Originally Published December 2007
Just a few tidbits on holiday traditions.
Christmas Eve was often seen as a good time for divination. One tradition was to have every unmarried person present break an egg and drop the contents into a glass, the shape that the white of the egg formed was interpreted to indicate the occupation of their future spouse. The eggs were then mixed with milk and oatmeal and baked as a cake, if the cake should break while it was baking it was a sign of bad luck.
The Cailleach Nollaigh, the Christmas Old Wife, or Yeel-Carlin are all names for a a symbol of cold and death. It was tree stump (preferably oak) that is cut by the head of the household and carved into the shape of an old woman. It was burned in the fire on Christmas Eve where it had to burn completely to ash so that death would bypass the house in the coming year.
The burning of rowan at Christmas was a sign of burning away mistrust and jealousy between family, friend or neighbors.
Yule Bread was an unleavened bread similar to a bannock. It some areas it was baked at specific times on Christmas Eve between noon and six, in some places, or in Banff during the 1800’s it was cooked over the Yeel-Carlin between 8 and 9 pm. In some areas they were make one for each member of the family, and the person who found a trinket baked into their Yule Bread would have good luck.
Yule Ale was was brewed specially for Yule and made from hops, root ginger and molasses.
Farmers sometimes went into the byre, or stable on Christmas Eve to read a chapter of the Bible behind their cattle and horses to protect them from harm in the coming year.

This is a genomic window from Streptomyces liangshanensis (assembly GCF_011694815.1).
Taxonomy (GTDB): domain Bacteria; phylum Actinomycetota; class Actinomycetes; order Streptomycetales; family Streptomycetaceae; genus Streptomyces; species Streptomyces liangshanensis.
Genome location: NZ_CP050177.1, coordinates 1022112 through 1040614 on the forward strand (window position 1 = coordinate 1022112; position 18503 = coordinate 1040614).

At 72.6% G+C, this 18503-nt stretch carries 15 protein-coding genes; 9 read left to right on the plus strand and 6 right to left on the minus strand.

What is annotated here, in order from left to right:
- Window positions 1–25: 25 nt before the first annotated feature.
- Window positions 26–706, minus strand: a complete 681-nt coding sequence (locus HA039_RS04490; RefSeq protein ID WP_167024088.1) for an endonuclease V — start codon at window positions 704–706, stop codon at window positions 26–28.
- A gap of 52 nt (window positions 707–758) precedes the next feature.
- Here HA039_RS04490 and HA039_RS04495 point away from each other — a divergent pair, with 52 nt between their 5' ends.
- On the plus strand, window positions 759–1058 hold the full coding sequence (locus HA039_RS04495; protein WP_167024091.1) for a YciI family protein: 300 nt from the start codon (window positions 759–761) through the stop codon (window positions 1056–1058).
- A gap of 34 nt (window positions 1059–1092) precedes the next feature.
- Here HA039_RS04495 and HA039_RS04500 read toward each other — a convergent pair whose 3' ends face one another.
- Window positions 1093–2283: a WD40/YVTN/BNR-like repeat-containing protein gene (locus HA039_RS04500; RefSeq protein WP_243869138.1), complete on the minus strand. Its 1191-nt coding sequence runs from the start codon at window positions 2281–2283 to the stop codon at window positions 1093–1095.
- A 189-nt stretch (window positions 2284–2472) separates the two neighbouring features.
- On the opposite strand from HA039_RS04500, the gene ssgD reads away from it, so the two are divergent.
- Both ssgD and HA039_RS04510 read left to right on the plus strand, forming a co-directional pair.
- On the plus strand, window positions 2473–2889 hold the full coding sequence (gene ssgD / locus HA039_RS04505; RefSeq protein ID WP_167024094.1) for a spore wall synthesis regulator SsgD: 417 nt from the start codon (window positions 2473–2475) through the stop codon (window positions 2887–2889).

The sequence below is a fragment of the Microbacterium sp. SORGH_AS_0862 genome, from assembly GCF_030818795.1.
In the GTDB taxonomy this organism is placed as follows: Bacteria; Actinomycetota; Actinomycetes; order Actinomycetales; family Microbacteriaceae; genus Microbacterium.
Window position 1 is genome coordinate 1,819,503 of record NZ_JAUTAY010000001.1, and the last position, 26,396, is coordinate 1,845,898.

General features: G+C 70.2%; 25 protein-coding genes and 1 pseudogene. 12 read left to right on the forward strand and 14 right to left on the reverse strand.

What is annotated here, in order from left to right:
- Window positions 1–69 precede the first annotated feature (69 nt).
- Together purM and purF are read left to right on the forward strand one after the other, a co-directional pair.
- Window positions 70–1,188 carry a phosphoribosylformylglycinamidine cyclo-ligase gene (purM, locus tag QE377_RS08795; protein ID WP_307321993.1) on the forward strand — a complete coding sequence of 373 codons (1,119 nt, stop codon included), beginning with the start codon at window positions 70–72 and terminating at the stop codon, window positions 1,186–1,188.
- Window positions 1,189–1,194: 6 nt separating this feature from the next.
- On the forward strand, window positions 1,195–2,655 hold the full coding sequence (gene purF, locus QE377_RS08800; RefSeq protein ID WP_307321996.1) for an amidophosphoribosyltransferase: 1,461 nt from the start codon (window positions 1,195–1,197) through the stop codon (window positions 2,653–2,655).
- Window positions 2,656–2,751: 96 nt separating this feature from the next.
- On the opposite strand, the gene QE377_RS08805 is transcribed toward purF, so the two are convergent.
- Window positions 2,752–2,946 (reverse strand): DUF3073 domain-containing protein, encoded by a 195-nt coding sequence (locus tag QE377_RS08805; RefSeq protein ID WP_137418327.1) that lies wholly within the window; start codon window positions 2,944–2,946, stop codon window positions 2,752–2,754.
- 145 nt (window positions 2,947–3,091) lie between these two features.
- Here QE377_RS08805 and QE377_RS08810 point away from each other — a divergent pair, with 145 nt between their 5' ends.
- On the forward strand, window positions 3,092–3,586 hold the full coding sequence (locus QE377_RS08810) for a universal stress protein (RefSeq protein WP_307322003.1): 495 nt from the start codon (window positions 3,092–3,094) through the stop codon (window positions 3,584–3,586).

On Christmas Day the first person to open the door in the morning would prosper the most that year. A table or chair would then be placed in the doorway, covered with a clean cloth and set with cheese and bread, or bannock for visitors. First Footing was a Christmas tradition as well as it’s better known aspect of Scottish New Year’s traditions. The first person visiting the house that day must not come empty handed, but must carry bread, money and peat symbolizing plenty of food wealth and warmth for the household.
On the morning of Christmas in Uist the old men would ask the younger men to row their boats from the shore 707 strokes of their oars before casting their lines in to water. And fish that are caught are then given to the poor or elderly as a tribute to St. Peter, king of
Animals were given a special breakfast on Christmas. A sheaf of corn and a sheaf of oats were hung on a rowan tree for the wild birds, and owners of cattle fed them from their own hands on Yule morning.
Yule-tide loaves were baked of leavened rye flour, or “main bread” was baked with an impression of Jesus or the Virgin. Richly seasoned oat bread was baked in some areas, and became a specialty of some bakers. When the Calvinists turned away from celebrating any holy days except for the Sabbath the baking of Yule Bread was banned in 1583 and bakers were told to turn in any superstitious customers who continued to ask
them to supply it.